Moviegoers like playing with dolls — or at least menacing ones.
Warner Bros./New Line's R-rated prequel Annabelle: Creation conjured up a pleasing $35 million from 3,502 theaters in its domestic box-office debut, more than enough to scare off the competition even as it came in somewhat behind the previous three films in the successful Conjuring horror franchise.
Overall, it was another sluggish weekend at the North American box office, with revenue down more than 30 percent from the same frame last year as new animated offering The Nut Job 2: Nutty by Nature did muted business and holdovers including The Dark Tower and Detroit continued to struggle. Summer to date is now 12 percent down from the same frame in 2016, while year to date is down 4 percent.
Directed by David F. Sandberg, Annabelle: Creation follows a doll maker and his wife who, after losing their little girl, welcome a nun and several girls from a shuttered orphanage into their home. But they soon become the target of the doll maker's possessed creation, Annabelle. Females made up the majority of the audience (52 percent), while a full 46 percent of ticket buyers were under the age of 25.
In summer 2016, The Conjuring 2 opened to $40.4 million on its way to grossing $320.3 million globally. Annabelle, a spinoff, debuted to $37.1 million in 2014, while The Conjuring took in $41.9 million in 2013.
"We would have been happy to hit $30 million, considering the sluggish marketplace," says Warners domestic distribution president Jeff Goldstein.
The horror pic marks another summer win for Warner Bros. after Wonder Woman and Christopher Nolan's Dunkirk, which remained a formidable force in its fourth weekend, placing No. 2 with $11.4 million and crossing the $150 million mark in North America — no small accomplishment for a World War II drama relying on an older audience. Dunkirk earned another $14.5 million offshore for a foreign tally of $210 million and $363.6 million worldwide to date.
Annabelle: Creation is also impressing overseas, where it took in $35 million from 39 markets for an early foreign cume of $36.7 million and global tally of $71.7 million. It is doing big business abroad, including in South Korea ($6.6 million), where the box office doesn't seem affected by the ongoing war of words between North Korea and the Trump administration.
The horror pic placed second internationally behind China box-office sensation Wolf Warrior 2, which grossed as much as $83 million for a record-breaking total of at least $680 million in the Middle Kingdom and $685 million in total, according to comScore.
Elsewhere in North America, Open Road's animated sequel The Nut Job 2 debuted in third place with $8.9 million from 4,003 theaters — less than half the $19.4 million collected by The Nut Job in January 2014.
Nut Job 2 rolled out in theaters just days after Tang Media announced it is acquiring Open Road from AMC Entertainment and Regal Entertainment. The sequel, directed by Cal Brunker, follows a group of animals trying to stop their serene park from being turned into an amusement venture. The voice cast features Will Arnett, Maya Rudolph, Jackie Chan and Katherine Heigl.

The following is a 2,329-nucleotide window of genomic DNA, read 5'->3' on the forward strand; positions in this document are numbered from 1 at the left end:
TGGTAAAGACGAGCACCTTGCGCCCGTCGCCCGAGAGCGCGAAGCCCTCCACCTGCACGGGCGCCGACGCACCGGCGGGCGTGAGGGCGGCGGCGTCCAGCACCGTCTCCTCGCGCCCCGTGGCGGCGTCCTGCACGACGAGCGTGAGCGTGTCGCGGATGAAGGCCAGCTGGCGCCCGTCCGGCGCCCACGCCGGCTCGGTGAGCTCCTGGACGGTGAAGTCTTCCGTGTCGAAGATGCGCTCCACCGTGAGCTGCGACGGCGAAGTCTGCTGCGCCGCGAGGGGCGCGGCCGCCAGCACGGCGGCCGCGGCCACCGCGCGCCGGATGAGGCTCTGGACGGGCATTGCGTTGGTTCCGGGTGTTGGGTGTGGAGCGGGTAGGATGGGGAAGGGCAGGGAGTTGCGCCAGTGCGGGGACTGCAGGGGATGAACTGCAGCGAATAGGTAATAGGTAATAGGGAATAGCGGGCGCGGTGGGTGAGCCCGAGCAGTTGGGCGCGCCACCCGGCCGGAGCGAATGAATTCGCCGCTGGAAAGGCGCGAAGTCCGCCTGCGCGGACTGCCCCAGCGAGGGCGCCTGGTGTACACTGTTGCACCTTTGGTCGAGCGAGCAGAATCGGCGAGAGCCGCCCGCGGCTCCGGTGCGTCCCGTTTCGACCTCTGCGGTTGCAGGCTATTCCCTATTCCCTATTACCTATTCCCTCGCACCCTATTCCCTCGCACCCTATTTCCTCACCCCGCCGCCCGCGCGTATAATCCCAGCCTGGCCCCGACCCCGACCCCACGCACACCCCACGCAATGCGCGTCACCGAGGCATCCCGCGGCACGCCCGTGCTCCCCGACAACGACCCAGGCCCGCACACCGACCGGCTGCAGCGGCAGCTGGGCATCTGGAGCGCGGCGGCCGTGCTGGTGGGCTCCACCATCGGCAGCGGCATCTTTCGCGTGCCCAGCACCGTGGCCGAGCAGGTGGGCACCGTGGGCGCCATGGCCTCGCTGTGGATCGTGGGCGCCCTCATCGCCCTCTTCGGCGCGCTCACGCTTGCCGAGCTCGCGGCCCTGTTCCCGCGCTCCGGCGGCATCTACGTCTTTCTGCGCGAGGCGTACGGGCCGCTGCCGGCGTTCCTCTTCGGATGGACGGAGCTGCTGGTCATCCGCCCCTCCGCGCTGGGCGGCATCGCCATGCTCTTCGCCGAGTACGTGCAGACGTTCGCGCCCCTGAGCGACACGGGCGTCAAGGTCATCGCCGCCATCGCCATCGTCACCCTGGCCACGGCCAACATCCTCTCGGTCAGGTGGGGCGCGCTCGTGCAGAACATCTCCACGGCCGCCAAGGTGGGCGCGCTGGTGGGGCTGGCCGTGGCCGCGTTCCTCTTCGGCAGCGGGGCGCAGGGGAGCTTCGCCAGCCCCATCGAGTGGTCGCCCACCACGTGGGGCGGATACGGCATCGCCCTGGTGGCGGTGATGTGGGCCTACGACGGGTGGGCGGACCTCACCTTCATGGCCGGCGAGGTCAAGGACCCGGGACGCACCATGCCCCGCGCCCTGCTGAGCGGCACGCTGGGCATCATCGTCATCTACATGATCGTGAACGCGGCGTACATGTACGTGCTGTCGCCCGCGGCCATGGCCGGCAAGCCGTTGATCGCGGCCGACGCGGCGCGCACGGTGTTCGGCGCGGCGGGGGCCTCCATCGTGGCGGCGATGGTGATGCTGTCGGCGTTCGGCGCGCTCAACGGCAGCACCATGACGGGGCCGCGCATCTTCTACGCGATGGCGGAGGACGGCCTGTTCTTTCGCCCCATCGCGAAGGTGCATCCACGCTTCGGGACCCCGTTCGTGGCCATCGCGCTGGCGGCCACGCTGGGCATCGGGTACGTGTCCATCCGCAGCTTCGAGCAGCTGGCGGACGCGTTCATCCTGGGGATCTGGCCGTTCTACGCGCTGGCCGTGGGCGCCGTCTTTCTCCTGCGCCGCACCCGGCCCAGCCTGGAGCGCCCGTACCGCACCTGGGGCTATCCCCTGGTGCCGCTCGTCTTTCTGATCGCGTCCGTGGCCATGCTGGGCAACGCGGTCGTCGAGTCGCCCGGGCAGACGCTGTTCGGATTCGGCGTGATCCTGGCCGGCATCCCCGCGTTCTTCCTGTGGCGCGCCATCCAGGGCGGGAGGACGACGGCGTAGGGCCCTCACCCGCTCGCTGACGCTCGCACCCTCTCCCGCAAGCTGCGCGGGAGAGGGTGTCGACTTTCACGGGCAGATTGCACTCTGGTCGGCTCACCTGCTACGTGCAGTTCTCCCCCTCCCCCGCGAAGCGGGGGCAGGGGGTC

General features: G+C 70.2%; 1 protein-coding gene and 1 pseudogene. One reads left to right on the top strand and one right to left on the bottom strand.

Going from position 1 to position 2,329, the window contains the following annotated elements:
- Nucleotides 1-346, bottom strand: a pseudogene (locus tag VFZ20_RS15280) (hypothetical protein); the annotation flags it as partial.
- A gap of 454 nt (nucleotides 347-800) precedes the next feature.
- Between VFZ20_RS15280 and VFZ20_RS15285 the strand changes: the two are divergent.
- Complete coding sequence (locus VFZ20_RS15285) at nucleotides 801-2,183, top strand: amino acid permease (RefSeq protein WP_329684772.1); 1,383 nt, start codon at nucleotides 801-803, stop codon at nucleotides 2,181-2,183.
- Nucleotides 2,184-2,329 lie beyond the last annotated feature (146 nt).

Sony's The Dark Tower fell from No. 1 to No. 4 in its second outing with $7.9 million for a disappointing 10-day domestic total of $34.3 million.
Universal's Girls Trip, one of the more successful live-action comedies in recent times, rounded out the top five with $6.5 million for a domestic total of $97.2 million. The R-rated pic — which also took in $8.4 million overseas over the weekend for a worldwide tally of $105.6 million — is all but assured of soon crossing the $100 million mark in North America, just as Edgar Wright's Baby Driver did over the weekend in a victory for Sony.
Outside of the top five, Lionsgate's adaptation of Jeannette Walls' best-selling memoir about her harrowing childhood, The Glass Castle, placed No. 9, according to early estimates.
The drama opened in far fewer theaters than its rivals (1,461 locations), grossing an estimated $4.9 million. Brie Larson, who reunited with her Short Term 12 director Destin Daniel Cretton, plays Walls in the film, while Woody Harrelson plays Walls' alcoholic father Rex and Naomi Watts portrays her mother. Glass Castle, which earned an A- CinemaScore, skewed heavily female (80 percent).
Annapurna Pictures' Detroit, directed by Kathryn Bigelow, tumbled 58 percent in its second weekend to $3 million for a domestic total of $13.4 million and fell to No. 13.
Al Gore's climate documentary An Inconvenient Sequel: Truth to Power is likewise having trouble finding its footing. The follow-up, from Paramount and Participant Media, earned $800,000 as it expanded into a total of 556 theaters over the weekend for a domestic cume of $2.3 million.
The big headline at the specialty box office was director/writer Matt Spicer's Ingrid Goes West, which opened to $141,216 from three theaters for a screen average of $47,072, the best of the weekend. From Neon, the dramedy stars Aubrey Plaza as an obsessive young woman who moves to Los Angeles to pursue a social media influencer. Elizabeth Olsen and Billy Magnussen also star.
The Weinstein Co.'s Wind River also posted a strong location average of $14,268 as it moved into 45 theaters in its sophomore outing for an early domestic total of $870,285.
Aug. 13, 12 p.m. Updated with additional foreign grosses.